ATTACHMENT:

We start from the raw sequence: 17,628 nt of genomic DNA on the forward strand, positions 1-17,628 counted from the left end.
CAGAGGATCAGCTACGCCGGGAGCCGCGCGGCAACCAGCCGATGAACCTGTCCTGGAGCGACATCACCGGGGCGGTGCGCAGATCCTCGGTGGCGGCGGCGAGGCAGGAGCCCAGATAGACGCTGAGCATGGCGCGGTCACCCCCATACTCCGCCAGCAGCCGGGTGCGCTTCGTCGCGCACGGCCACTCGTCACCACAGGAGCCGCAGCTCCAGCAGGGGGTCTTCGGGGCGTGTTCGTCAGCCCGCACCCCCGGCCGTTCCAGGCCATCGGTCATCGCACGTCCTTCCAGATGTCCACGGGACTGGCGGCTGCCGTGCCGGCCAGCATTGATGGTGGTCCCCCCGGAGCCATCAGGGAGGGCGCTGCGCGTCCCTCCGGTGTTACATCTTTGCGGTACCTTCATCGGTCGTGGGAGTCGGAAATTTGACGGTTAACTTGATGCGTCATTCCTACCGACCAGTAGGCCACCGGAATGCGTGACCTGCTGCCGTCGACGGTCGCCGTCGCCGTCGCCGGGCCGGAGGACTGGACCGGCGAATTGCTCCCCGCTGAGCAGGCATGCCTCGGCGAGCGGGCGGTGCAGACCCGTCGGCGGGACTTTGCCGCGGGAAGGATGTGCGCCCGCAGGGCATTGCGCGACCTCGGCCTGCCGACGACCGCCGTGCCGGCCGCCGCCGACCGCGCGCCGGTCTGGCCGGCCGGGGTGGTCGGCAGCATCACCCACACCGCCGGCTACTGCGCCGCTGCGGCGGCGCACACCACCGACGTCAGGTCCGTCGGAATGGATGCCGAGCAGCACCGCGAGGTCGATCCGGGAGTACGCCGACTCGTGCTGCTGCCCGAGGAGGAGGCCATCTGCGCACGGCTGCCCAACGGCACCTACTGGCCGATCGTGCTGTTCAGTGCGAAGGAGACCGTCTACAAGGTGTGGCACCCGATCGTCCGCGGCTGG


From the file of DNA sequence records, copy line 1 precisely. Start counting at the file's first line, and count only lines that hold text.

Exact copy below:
We start from the raw sequence: 17,628 nt of genomic DNA on the forward strand, positions 1-17,628 counted from the left end.